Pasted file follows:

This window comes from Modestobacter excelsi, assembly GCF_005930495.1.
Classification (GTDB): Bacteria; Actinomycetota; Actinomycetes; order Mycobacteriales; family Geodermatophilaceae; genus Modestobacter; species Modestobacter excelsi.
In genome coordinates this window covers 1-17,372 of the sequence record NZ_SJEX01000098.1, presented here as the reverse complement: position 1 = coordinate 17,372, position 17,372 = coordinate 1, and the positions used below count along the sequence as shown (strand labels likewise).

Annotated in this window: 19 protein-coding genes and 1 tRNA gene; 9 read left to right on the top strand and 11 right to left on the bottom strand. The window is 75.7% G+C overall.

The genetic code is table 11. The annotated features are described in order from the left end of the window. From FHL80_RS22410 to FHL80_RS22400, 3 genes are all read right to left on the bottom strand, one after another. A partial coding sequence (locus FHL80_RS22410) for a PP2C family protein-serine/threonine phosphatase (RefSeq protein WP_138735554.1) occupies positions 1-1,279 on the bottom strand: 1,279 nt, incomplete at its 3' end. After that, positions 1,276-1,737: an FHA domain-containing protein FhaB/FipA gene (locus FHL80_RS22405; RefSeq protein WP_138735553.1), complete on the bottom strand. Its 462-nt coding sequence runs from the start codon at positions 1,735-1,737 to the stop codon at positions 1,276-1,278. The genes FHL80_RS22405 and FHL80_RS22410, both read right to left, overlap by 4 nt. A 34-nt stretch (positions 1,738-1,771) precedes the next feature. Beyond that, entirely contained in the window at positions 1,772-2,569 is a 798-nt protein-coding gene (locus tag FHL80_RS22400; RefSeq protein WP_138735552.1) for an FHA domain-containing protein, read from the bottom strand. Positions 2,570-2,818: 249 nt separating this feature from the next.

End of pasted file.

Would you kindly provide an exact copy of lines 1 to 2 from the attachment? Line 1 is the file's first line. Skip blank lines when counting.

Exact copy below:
This window comes from Modestobacter excelsi, assembly GCF_005930495.1.
Classification (GTDB): Bacteria; Actinomycetota; Actinomycetes; order Mycobacteriales; family Geodermatophilaceae; genus Modestobacter; species Modestobacter excelsi.